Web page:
The standard infantry weapon carried by the British army during the intervention in Crete between 1897 and 1909 was probably either the Lee Metford Mk1 or, in the later stages, the Lee Enfield Mk1. Since this is the exact period when the army was moving from black powder to smokeless powder several different types of rifle were in use, all of which were, externally, very similar.
However, irrespective of the weapon used, all were designed to fire a .303 round and, according to the Army accounts of 1911, clearly some of these went astray. If they were stolen, it’s unlikely that they were sold to the Cretans since their rifle of choice for them appears to have been the single shot Fusil Gras Modèle 1874 M80 adopted by the Greek army in 1877.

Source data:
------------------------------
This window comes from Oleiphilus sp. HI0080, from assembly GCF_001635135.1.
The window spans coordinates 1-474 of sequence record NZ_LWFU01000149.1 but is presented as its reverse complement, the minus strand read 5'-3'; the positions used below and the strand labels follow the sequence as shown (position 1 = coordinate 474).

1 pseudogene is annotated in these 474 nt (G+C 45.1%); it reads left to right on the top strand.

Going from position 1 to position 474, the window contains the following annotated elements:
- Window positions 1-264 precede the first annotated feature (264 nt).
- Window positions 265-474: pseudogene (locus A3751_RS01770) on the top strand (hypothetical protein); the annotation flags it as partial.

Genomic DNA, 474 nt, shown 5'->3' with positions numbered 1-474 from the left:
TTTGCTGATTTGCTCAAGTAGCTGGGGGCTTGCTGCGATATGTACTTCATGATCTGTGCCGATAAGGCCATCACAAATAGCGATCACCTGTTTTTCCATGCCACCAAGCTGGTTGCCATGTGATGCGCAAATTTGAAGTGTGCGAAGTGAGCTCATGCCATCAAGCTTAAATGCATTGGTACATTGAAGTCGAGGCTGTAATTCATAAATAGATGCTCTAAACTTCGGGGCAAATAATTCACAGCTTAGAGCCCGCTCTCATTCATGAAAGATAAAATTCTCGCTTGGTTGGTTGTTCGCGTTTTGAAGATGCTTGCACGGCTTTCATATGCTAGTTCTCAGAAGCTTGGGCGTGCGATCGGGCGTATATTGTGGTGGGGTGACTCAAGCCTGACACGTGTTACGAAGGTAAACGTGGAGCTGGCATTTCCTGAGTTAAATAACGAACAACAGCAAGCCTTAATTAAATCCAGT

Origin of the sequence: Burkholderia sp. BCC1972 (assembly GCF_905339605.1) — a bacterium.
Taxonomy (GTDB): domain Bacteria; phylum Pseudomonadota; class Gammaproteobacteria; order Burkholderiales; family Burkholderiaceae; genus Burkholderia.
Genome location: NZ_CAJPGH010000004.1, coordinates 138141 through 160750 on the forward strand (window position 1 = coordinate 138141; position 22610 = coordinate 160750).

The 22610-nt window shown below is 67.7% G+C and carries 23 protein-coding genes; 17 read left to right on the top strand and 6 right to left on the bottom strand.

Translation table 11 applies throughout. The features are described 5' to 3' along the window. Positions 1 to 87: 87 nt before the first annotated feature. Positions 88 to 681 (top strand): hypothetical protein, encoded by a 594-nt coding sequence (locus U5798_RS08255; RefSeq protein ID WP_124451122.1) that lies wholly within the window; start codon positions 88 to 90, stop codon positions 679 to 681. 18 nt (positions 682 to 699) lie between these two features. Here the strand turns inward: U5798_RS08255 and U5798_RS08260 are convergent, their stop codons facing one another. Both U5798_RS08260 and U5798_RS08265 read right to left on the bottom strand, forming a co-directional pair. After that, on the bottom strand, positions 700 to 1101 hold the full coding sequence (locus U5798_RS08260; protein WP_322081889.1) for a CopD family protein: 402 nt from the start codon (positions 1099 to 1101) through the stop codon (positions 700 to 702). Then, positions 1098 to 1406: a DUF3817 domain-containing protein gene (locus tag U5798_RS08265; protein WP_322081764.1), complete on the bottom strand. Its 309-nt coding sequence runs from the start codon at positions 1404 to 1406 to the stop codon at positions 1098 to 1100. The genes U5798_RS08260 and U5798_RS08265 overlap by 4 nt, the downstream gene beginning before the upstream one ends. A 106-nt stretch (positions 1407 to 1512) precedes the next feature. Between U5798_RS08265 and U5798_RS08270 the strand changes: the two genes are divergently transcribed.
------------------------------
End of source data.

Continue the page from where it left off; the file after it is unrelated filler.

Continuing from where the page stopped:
Photographs by courtesy of “A History of military equipment of Modern Greece (1821 – today)”
Since the Gras fired an 11mm round, the British ammunition would have been of little or no use to them. However, the ammunition went missing and someone had to pay.
“On the evacuation of Crete in July 1909 a deficiency of small arm ammunition, valued at £39.18s., was discovered. It was decided that the Ordinance Officer was not altogether free from blame, and he was called to pay the sum of £5. 16s. 4d.”
(Treasury; Army Appropriation Account 1911 (B). Claims abandoned for pay etc.)
Quite how, or why, the poor Ordinance Officer was deemed to have been to blame for losing £5. 16s. 4d worth of ammunition, rather than the whole £39. 18s worth, must remain a mystery.